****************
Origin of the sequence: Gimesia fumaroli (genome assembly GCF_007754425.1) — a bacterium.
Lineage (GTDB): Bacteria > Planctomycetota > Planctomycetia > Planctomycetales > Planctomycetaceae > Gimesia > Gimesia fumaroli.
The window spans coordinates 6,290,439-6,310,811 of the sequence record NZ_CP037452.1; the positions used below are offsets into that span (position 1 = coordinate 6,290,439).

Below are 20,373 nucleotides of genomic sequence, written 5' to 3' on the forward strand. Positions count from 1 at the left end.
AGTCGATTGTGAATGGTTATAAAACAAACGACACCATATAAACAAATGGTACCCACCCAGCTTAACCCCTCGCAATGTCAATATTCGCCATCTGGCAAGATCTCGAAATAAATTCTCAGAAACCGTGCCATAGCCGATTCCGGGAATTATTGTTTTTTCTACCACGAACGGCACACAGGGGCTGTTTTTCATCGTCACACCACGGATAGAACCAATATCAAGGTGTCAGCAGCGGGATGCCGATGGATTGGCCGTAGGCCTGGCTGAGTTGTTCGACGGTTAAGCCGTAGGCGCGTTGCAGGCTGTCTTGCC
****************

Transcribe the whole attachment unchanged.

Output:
Origin of the sequence: Gimesia fumaroli (genome assembly GCF_007754425.1) — a bacterium.
Lineage (GTDB): Bacteria > Planctomycetota > Planctomycetia > Planctomycetales > Planctomycetaceae > Gimesia > Gimesia fumaroli.
The window spans coordinates 6,290,439-6,310,811 of the sequence record NZ_CP037452.1; the positions used below are offsets into that span (position 1 = coordinate 6,290,439).

Below are 20,373 nucleotides of genomic sequence, written 5' to 3' on the forward strand. Positions count from 1 at the left end.
AGTCGATTGTGAATGGTTATAAAACAAACGACACCATATAAACAAATGGTACCCACCCAGCTTAACCCCTCGCAATGTCAATATTCGCCATCTGGCAAGATCTCGAAATAAATTCTCAGAAACCGTGCCATAGCCGATTCCGGGAATTATTGTTTTTTCTACCACGAACGGCACACAGGGGCTGTTTTTCATCGTCACACCACGGATAGAACCAATATCAAGGTGTCAGCAGCGGGATGCCGATGGATTGGCCGTAGGCCTGGCTGAGTTGTTCGACGGTTAAGCCGTAGGCGCGTTGCAGGCTGTCTTGCC